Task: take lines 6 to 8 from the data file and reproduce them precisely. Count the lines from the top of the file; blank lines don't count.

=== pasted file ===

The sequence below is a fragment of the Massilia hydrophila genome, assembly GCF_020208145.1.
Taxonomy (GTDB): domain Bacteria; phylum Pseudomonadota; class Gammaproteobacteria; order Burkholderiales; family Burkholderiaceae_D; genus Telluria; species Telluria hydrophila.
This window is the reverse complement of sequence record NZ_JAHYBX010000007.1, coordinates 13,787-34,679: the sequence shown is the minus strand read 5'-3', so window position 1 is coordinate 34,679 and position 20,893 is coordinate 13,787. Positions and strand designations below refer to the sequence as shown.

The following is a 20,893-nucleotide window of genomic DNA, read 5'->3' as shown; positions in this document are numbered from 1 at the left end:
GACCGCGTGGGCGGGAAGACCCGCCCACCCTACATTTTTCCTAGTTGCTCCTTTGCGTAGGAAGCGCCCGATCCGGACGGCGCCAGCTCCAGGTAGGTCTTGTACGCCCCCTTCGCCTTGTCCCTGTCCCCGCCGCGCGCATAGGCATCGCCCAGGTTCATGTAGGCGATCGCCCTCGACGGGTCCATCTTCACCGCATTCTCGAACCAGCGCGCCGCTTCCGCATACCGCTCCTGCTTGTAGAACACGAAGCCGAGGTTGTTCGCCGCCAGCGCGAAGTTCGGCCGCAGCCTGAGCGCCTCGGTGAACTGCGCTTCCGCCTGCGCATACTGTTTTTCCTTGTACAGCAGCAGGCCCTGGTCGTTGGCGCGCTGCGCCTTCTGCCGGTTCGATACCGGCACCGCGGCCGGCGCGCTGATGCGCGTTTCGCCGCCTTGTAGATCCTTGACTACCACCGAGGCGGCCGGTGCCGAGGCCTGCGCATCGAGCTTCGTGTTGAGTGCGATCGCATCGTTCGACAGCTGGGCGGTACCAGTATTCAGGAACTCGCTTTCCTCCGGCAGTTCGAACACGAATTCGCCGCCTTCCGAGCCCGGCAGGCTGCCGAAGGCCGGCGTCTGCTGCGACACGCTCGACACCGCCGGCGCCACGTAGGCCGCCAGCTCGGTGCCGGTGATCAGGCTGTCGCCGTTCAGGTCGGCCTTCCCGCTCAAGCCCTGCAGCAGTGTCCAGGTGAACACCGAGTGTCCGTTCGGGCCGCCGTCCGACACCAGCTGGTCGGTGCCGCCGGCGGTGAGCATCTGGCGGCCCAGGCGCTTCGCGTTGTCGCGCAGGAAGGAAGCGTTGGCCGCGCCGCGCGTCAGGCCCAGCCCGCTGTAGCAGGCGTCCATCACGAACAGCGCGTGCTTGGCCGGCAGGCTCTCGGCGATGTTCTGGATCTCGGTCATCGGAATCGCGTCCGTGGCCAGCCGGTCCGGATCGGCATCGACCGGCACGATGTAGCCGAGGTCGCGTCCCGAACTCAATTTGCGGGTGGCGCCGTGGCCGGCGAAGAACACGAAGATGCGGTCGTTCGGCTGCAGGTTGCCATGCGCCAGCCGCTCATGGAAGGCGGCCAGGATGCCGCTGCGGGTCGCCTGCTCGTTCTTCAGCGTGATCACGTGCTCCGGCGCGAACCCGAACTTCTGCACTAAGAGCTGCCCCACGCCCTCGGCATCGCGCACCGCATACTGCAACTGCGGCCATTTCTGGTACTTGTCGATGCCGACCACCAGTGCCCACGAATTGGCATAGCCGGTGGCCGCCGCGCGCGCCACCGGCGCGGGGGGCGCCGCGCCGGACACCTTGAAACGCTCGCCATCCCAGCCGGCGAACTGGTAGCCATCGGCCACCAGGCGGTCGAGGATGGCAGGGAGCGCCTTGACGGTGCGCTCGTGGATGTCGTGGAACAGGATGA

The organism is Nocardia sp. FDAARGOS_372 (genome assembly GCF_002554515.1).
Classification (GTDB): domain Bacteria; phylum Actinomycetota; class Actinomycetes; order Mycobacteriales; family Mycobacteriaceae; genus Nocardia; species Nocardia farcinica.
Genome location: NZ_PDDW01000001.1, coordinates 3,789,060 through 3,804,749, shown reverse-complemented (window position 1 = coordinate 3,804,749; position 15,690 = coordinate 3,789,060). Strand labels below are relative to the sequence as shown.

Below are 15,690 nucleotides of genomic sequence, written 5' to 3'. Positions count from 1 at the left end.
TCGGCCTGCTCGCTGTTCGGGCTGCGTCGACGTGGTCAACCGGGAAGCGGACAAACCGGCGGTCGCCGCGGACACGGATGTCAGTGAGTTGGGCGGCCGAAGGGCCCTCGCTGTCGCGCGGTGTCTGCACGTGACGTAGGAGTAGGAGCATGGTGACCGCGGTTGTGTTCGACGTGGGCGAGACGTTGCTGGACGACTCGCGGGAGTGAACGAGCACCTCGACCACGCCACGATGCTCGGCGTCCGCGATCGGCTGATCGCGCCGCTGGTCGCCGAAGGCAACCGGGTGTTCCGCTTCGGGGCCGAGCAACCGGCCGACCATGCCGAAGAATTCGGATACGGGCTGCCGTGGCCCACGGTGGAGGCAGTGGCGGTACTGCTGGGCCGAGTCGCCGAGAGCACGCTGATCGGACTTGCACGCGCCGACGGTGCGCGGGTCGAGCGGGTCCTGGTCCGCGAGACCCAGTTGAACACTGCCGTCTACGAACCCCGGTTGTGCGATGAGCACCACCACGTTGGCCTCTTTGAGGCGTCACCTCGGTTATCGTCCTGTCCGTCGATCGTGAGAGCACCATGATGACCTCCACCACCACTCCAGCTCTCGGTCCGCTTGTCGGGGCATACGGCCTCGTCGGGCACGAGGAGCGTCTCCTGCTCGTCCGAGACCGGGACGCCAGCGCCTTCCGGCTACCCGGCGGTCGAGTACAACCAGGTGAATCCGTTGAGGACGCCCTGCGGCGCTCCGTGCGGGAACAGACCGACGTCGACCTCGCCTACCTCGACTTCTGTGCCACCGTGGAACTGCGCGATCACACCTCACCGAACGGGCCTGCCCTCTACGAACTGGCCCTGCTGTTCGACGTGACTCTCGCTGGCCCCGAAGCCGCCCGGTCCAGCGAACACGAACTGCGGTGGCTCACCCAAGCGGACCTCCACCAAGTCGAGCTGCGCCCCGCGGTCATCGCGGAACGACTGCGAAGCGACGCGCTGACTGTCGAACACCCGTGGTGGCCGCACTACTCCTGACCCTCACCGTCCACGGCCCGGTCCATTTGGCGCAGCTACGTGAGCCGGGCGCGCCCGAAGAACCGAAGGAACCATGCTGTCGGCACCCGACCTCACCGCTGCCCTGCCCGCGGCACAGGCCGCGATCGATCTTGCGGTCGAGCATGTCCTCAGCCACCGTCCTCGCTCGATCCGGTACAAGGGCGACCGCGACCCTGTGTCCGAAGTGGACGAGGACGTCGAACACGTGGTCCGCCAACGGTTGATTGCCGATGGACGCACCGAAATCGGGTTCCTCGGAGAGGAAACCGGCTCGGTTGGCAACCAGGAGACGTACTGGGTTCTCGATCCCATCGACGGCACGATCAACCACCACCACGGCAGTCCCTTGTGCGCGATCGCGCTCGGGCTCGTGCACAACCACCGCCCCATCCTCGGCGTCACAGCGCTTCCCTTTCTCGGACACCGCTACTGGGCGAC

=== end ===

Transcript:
The organism is Nocardia sp. FDAARGOS_372 (genome assembly GCF_002554515.1).
Classification (GTDB): domain Bacteria; phylum Actinomycetota; class Actinomycetes; order Mycobacteriales; family Mycobacteriaceae; genus Nocardia; species Nocardia farcinica.
Genome location: NZ_PDDW01000001.1, coordinates 3,789,060 through 3,804,749, shown reverse-complemented (window position 1 = coordinate 3,804,749; position 15,690 = coordinate 3,789,060). Strand labels below are relative to the sequence as shown.